Informational hearing: Alzheimer’s Research Center- KUMC – [Senate Public Health and Welfare Committee; Jan. 25 at 9:30 a.m.]

2018 session dates and deadlines
Please be aware of the following dates and deadlines for the 2018 legislative session. As always, each is subject to modification and leadership will keep you updated on any changes which might occur.

Monday, Jan. 29, Last day for members to request bill drafts
Monday, Feb. 5, Last day for non-exempt committees to request bill drafts
Wednesday, Feb. 7, Last day for bill introductions by members
Friday, Feb. 9, Last day for non-exempt committee bill introduction
Friday, Feb. 16, Pro forma
Monday, Feb. 19, Last day for AM/PM committees to meet
Tuesday, Feb. 20, On floor all day
Wednesday, Feb. 21, On floor all day
Thursday, Feb. 22, Last day for non-exempt bills in house of origin
Feb. 23-27, No session
Friday, March 2, Pro forma
Friday, March 23, Last day for non-exempt committee consideration
March 26-28, On floor all day
Thursday, March 29, On floor all day; Last day to consider non-exempt bills not in originating chamber
Friday, March 30, No session
Friday, April 6, Drop dead day; first adjournment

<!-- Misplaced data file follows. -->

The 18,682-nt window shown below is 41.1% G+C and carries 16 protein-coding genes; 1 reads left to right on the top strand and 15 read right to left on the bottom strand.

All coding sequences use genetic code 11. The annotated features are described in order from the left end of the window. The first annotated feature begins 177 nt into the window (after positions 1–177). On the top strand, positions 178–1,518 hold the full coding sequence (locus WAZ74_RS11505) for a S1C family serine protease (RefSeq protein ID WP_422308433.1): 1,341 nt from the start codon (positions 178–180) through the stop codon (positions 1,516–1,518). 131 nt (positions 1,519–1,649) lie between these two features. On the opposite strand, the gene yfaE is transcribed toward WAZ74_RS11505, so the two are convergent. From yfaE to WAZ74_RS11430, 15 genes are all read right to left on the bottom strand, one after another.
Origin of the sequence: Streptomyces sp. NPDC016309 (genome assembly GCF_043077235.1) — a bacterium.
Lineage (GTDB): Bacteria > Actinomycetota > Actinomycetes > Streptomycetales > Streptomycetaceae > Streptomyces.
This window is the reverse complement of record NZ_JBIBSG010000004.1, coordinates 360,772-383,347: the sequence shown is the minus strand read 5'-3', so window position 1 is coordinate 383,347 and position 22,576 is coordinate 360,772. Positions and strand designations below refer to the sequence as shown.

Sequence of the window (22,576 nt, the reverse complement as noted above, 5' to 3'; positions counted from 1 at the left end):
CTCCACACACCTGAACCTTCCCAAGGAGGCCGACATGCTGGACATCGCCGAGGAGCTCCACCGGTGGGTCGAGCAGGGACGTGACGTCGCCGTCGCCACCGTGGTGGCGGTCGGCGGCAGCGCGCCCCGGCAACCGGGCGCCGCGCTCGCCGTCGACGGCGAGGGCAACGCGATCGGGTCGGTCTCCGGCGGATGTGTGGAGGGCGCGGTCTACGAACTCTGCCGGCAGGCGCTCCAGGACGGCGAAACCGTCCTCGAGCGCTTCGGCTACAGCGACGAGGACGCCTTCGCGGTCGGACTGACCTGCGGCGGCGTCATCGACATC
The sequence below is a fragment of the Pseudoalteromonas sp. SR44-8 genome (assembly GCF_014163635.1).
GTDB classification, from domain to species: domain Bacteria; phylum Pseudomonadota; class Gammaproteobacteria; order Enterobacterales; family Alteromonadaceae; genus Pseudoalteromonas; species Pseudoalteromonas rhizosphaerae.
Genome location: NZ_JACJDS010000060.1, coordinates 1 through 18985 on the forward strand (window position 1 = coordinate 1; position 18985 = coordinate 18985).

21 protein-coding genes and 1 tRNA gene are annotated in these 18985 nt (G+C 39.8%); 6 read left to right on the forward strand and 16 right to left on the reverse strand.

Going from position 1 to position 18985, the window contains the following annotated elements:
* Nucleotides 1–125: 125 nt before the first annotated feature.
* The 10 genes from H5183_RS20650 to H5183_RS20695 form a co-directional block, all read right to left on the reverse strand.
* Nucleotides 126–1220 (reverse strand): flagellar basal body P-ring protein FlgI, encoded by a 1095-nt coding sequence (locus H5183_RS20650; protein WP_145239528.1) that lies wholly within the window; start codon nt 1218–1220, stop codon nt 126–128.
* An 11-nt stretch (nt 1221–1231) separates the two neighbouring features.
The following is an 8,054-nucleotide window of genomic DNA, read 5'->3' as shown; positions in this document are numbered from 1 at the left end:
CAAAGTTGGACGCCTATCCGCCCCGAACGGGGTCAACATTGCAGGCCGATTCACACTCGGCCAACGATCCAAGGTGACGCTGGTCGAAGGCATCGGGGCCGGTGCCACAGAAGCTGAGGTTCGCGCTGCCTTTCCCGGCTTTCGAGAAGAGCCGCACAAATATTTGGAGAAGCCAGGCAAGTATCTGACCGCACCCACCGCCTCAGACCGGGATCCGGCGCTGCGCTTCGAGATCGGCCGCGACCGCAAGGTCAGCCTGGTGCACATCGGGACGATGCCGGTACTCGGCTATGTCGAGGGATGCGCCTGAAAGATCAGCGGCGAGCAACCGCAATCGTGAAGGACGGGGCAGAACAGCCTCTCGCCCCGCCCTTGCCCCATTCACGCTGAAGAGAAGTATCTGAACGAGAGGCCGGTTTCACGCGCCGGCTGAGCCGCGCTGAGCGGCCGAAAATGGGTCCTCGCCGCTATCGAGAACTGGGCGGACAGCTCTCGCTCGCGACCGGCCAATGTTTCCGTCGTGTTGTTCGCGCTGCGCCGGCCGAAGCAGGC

Thursday, April 26, Veto session begins
Thursday, May 4, Day 90

Sen. Fitzgerald represents the Kansas Legislature’s 5th Senate District, including parts of western Wyandotte County and Leavenworth County.


Former hospital worker sentenced in attack at Fort Leavenworth

A former civilian hospital employee was sentenced today to the statutory maximum of 20 years in federal prison plus three years of supervised release for attacking a woman whom he set on fire, U.S. Attorney Tom Beall said.

In addition, the defendant was ordered to pay restitution in the amount of $3,464,965.80 to the victim, Lt. Katie Ann Blanchard.

In August, a jury found Clifford Currie, 55, Leavenworth, Kan., guilty of one count of assault with intent to commit murder.

During trial, prosecutors presented evidence that on Sept. 7, 2016, Currie threw gasoline or some other inflammable liquid on his supervisor, Katie Ann Blanchard, lit her on fire and assaulted her with a straight-edge razor and scissors.